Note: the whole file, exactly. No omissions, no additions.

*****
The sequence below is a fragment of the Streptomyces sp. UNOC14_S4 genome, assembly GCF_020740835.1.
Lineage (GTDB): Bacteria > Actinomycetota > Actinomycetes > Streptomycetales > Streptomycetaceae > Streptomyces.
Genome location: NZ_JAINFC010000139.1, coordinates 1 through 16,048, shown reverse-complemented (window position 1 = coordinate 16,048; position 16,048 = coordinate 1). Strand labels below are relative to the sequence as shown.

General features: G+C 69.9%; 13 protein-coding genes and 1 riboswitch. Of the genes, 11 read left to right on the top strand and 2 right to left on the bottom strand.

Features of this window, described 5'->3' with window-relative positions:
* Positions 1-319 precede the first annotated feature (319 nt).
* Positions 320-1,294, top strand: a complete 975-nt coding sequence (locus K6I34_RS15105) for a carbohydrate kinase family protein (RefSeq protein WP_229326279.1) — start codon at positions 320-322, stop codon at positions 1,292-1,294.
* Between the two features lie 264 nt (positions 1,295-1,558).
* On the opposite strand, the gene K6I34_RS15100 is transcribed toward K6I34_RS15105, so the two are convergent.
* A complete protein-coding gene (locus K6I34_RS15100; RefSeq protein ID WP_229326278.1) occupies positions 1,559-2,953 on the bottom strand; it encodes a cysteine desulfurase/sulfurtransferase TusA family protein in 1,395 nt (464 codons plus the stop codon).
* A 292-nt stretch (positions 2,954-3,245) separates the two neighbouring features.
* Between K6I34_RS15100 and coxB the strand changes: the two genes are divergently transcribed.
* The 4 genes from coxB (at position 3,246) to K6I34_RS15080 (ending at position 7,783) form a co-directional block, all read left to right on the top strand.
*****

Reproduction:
The sequence below is a fragment of the Streptomyces sp. UNOC14_S4 genome, assembly GCF_020740835.1.
Lineage (GTDB): Bacteria > Actinomycetota > Actinomycetes > Streptomycetales > Streptomycetaceae > Streptomyces.
Genome location: NZ_JAINFC010000139.1, coordinates 1 through 16,048, shown reverse-complemented (window position 1 = coordinate 16,048; position 16,048 = coordinate 1). Strand labels below are relative to the sequence as shown.

General features: G+C 69.9%; 13 protein-coding genes and 1 riboswitch. Of the genes, 11 read left to right on the top strand and 2 right to left on the bottom strand.

Features of this window, described 5'->3' with window-relative positions:
* Positions 1-319 precede the first annotated feature (319 nt).
* Positions 320-1,294, top strand: a complete 975-nt coding sequence (locus K6I34_RS15105) for a carbohydrate kinase family protein (RefSeq protein WP_229326279.1) — start codon at positions 320-322, stop codon at positions 1,292-1,294.
* Between the two features lie 264 nt (positions 1,295-1,558).
* On the opposite strand, the gene K6I34_RS15100 is transcribed toward K6I34_RS15105, so the two are convergent.
* A complete protein-coding gene (locus K6I34_RS15100; RefSeq protein ID WP_229326278.1) occupies positions 1,559-2,953 on the bottom strand; it encodes a cysteine desulfurase/sulfurtransferase TusA family protein in 1,395 nt (464 codons plus the stop codon).
* A 292-nt stretch (positions 2,954-3,245) separates the two neighbouring features.
* Between K6I34_RS15100 and coxB the strand changes: the two genes are divergently transcribed.
* The 4 genes from coxB (at position 3,246) to K6I34_RS15080 (ending at position 7,783) form a co-directional block, all read left to right on the top strand.